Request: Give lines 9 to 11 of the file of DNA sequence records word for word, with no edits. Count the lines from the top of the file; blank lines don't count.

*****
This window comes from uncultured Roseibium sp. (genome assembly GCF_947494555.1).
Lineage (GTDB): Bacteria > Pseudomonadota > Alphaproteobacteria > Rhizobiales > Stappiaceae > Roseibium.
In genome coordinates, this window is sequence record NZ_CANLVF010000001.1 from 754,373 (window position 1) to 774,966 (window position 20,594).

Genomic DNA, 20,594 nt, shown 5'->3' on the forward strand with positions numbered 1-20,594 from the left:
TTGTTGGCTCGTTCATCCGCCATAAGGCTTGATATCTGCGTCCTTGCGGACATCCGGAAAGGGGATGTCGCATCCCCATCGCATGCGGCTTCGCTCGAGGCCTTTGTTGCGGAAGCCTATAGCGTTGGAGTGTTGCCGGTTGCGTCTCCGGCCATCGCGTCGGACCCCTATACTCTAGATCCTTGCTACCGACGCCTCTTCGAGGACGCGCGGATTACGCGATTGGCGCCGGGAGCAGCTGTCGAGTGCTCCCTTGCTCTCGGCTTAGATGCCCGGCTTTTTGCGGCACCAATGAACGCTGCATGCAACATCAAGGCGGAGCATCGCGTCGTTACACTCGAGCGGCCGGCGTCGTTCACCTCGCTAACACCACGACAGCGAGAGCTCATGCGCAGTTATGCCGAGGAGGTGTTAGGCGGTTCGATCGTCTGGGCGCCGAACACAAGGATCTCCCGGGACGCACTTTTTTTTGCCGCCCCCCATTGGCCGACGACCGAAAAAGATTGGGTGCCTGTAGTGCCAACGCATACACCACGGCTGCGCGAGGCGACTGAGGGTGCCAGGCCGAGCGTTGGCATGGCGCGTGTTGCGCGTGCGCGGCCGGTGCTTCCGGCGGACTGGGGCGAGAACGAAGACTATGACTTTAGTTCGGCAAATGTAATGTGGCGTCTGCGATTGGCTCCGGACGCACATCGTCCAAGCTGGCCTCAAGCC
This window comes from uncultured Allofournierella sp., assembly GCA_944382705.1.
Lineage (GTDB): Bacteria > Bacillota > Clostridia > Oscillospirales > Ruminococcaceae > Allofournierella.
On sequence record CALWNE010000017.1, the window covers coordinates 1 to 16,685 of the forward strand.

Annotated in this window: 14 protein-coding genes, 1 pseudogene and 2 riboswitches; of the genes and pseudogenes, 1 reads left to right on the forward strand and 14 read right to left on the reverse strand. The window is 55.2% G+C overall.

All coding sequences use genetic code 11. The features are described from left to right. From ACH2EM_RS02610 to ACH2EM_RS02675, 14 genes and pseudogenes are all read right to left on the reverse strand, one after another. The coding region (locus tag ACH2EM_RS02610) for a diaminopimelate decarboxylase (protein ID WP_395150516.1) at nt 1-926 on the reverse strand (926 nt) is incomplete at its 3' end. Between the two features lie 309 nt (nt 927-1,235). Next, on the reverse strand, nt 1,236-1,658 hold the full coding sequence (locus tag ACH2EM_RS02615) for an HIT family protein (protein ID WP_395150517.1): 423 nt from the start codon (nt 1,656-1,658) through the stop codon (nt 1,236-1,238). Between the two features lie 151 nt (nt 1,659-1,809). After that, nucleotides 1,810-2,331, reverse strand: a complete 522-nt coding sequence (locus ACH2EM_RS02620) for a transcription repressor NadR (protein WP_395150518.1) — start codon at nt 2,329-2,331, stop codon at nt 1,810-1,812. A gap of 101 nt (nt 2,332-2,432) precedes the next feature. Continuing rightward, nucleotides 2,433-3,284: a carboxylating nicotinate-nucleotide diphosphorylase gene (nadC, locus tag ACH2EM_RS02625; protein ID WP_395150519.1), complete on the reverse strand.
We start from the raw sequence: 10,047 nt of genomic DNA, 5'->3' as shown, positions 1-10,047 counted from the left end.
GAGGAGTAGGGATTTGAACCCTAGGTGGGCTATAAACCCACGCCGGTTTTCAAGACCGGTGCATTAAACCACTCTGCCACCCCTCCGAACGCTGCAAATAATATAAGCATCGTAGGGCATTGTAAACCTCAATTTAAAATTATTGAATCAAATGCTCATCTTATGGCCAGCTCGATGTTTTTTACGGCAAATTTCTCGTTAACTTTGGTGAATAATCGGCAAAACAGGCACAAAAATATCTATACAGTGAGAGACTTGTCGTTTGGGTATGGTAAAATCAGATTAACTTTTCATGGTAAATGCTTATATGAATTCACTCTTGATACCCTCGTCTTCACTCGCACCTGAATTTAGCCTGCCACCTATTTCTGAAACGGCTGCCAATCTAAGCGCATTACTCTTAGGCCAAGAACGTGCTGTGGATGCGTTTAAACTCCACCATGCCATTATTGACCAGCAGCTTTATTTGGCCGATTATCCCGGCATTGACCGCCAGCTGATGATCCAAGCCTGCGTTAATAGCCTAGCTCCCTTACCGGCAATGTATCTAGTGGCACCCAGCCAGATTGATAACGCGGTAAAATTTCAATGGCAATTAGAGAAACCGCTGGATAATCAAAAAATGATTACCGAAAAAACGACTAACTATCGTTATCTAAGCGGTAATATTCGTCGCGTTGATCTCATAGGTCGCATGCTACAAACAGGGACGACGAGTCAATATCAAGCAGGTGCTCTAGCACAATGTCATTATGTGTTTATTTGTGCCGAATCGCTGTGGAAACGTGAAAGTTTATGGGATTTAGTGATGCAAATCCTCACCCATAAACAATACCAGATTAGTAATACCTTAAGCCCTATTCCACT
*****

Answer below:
Annotated in this window: 14 protein-coding genes, 1 pseudogene and 2 riboswitches; of the genes and pseudogenes, 1 reads left to right on the forward strand and 14 read right to left on the reverse strand. The window is 55.2% G+C overall.

All coding sequences use genetic code 11. The features are described from left to right. From ACH2EM_RS02610 to ACH2EM_RS02675, 14 genes and pseudogenes are all read right to left on the reverse strand, one after another. The coding region (locus tag ACH2EM_RS02610) for a diaminopimelate decarboxylase (protein ID WP_395150516.1) at nt 1-926 on the reverse strand (926 nt) is incomplete at its 3' end. Between the two features lie 309 nt (nt 927-1,235). Next, on the reverse strand, nt 1,236-1,658 hold the full coding sequence (locus tag ACH2EM_RS02615) for an HIT family protein (protein ID WP_395150517.1): 423 nt from the start codon (nt 1,656-1,658) through the stop codon (nt 1,236-1,238). Between the two features lie 151 nt (nt 1,659-1,809). After that, nucleotides 1,810-2,331, reverse strand: a complete 522-nt coding sequence (locus ACH2EM_RS02620) for a transcription repressor NadR (protein WP_395150518.1) — start codon at nt 2,329-2,331, stop codon at nt 1,810-1,812. A gap of 101 nt (nt 2,332-2,432) precedes the next feature. Continuing rightward, nucleotides 2,433-3,284: a carboxylating nicotinate-nucleotide diphosphorylase gene (nadC, locus tag ACH2EM_RS02625; protein ID WP_395150519.1), complete on the reverse strand.
We start from the raw sequence: 10,047 nt of genomic DNA, 5'->3' as shown, positions 1-10,047 counted from the left end.